Joint United Nations Programme on HIV / AIDS [UNAIDS]

    Geneva, Switzerland, UNAIDS, 2010 Dec. [64] p. (UNAIDS/10.12E/JC2034E)

    This Strategy has been developed through wide consultation, informed by the best evidence and driven by a moral imperative to achieve universal access to HIV prevention, treatment, care and support and the Millennium Development Goals.
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  23. 23
    333332

    Global Plan towards the Elimination of New HIV Infections among Children by 2015 and Keeping their Mothers Alive. 2011-2015.

    Joint United Nations Programme on HIV / AIDS [UNAIDS]

    Geneva, Switzerland, UNAIDS, 2011. [48] p. (UNAIDS/ JC2137E)

    This Global Plan provides the foundation for country-led movement towards the elimination of new HIV infections among children and keeping their mothers alive. The Global Plan was developed through a consultative process by a high level Global Task Team convened by UNAIDS. It brought together 25 countries and 30 civil society, private sector, networks of people living with HIV and international organizations to chart a roadmap to achieving this goal by 2015.
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  24. 24
    333309

    Millennium Development Goal 8, The Global Partnership for Development: Time to deliver. MDG Gap Task Force Report 2011.

    United Nations. MDG Gap Task Force

    New York, New York, United Nations, 2011. [98] p.

    The objective of MDG 8 is to assist all developing countries in achieving the goals through a strengthened global partnership for international development cooperation. The present report describes how that partnership is producing significant results on many fronts, but notes that many important gaps between expectations and delivery remain. (Excerpt)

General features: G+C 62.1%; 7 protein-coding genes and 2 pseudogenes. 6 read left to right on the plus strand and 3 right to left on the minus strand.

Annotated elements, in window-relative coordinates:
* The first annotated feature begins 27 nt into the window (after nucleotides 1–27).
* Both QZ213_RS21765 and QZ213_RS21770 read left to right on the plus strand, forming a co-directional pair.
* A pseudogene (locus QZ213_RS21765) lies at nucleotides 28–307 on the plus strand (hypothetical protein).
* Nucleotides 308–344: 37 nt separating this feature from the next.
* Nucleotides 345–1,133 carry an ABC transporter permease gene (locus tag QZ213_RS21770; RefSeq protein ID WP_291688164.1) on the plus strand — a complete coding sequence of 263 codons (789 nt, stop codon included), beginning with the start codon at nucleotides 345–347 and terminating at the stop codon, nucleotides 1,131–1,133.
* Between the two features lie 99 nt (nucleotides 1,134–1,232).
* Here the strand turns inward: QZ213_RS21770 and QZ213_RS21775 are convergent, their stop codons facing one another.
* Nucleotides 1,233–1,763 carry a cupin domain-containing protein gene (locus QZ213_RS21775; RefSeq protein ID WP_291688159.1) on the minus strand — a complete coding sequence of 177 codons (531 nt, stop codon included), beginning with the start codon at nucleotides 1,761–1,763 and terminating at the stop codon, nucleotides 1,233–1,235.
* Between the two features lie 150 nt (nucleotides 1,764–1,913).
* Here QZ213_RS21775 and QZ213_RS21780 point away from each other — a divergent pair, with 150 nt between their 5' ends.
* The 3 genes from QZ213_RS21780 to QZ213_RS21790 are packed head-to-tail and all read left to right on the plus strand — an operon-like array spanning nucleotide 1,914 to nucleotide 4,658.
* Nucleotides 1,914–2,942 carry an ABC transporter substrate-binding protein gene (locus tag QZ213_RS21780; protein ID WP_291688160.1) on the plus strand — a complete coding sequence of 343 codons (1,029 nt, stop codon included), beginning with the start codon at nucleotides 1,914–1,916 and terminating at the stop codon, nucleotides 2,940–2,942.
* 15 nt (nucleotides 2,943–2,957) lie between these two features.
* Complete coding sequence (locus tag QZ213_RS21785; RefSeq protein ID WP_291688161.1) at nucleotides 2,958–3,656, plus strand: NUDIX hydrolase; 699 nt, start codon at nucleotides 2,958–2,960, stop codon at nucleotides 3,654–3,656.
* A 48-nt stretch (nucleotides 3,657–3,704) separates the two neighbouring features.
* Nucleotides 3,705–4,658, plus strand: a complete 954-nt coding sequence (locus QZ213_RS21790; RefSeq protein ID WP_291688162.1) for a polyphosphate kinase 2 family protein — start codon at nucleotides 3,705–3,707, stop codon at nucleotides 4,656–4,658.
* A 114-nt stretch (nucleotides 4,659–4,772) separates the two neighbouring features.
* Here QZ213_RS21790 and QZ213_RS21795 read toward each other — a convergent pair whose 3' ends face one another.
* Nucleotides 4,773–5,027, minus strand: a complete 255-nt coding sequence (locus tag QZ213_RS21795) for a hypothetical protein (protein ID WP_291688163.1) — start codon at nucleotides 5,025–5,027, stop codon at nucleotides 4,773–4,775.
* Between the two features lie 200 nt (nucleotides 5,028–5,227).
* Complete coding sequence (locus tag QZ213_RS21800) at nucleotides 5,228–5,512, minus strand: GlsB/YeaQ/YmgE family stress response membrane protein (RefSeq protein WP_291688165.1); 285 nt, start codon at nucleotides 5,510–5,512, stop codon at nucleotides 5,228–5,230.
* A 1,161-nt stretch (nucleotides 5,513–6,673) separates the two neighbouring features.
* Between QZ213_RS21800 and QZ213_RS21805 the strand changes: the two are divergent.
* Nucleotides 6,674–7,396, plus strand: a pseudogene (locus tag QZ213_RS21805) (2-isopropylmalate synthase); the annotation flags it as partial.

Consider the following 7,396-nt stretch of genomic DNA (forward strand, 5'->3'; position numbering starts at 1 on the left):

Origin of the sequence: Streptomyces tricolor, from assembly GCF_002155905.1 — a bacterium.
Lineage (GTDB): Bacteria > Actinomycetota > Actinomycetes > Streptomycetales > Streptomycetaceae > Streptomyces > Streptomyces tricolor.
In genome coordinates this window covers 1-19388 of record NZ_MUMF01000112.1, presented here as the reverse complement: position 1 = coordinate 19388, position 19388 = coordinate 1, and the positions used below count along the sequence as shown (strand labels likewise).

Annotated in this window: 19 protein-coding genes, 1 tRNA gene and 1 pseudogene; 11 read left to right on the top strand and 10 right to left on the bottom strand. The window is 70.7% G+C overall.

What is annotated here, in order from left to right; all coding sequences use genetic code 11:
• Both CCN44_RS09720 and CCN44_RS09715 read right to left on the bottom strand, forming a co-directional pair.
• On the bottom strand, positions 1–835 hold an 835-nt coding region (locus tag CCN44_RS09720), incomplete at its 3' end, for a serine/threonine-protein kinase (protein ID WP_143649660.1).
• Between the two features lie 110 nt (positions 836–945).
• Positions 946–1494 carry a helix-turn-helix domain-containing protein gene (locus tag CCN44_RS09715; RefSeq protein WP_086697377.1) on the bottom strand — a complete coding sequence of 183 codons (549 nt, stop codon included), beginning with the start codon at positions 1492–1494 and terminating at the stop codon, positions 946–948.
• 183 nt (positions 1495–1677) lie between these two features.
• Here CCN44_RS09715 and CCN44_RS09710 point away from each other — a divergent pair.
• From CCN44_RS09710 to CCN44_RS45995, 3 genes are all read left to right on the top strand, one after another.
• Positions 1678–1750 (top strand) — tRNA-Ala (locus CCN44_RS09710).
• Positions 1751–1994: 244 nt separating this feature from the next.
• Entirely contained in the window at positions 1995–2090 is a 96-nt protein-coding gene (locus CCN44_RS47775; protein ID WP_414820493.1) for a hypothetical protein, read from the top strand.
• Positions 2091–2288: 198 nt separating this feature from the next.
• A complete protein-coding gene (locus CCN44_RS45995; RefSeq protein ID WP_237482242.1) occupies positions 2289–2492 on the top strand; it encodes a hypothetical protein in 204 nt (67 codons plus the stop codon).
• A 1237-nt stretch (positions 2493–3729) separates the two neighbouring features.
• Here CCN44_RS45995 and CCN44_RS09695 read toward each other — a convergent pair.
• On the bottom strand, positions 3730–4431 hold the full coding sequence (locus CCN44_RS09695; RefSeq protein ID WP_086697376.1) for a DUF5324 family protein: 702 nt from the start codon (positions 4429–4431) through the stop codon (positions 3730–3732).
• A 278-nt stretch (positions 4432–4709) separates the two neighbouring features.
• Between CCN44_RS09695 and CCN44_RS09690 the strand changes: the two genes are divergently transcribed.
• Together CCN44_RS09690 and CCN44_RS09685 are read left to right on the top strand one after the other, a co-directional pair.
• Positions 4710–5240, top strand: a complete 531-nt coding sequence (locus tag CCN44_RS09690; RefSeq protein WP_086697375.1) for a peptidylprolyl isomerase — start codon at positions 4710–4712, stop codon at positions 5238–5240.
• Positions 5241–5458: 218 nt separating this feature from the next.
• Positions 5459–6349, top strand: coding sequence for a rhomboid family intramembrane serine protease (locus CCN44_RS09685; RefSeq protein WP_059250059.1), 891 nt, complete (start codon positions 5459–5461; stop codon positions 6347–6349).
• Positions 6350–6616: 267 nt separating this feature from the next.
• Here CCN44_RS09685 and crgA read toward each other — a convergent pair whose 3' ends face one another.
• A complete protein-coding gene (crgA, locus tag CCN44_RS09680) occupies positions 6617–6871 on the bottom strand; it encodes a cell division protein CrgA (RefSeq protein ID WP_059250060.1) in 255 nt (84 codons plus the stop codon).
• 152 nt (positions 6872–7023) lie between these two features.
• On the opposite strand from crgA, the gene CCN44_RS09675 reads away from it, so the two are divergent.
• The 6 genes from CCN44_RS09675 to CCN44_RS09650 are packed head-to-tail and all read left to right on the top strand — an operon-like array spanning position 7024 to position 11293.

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  25. 25
    333229

    Universal access to reproductive health. Accelerated actions to enhance progress on Millennium Development Goal 5 through advancing Target 5B.

    Say L; Chou D

    Geneva, Switzerland, World Health Organization [WHO], 2011. [36] p. (WHO/RHR/HRP/11.02)

    The World Health Organization (WHO) Department of Reproductive Health and Research convened a technical consultation involving stakeholders from countries, regions and partner agencies to review strategies applied within countries for advancing universal access to sexual and reproductive health with a view to identifying strategic approaches to accelerate progress in achieving universal access. Case-studies from seven countries (Brazil, Cambodia, India, Morocco, United Republic of Tanzania, Uzbekistan and Zambia) illustrating application of a variety of strategies to improve access to sexual and reproductive health, lessons learnt during implementation and results achieved, allows identification of a range of actions for accelerated progress in universal access. In order to achieve MDG 5 a holistic approach to sexual and reproductive health is necessary, such that programmes and initiatives will need to expand beyond focusing only on maternal health and address also family planning, sexual health and prevention of unsafe abortion. Programmes should prioritize areas of engagement based upon country and regional needs while establishing practical ways to ensure equity through integration of gender and human rights. The strategic actions in countries outlined here will help accelerate progress towards attainment of MDG Target 5B within the wider context of implementation of the WHO Global reproductive health strategy. (Excerpt)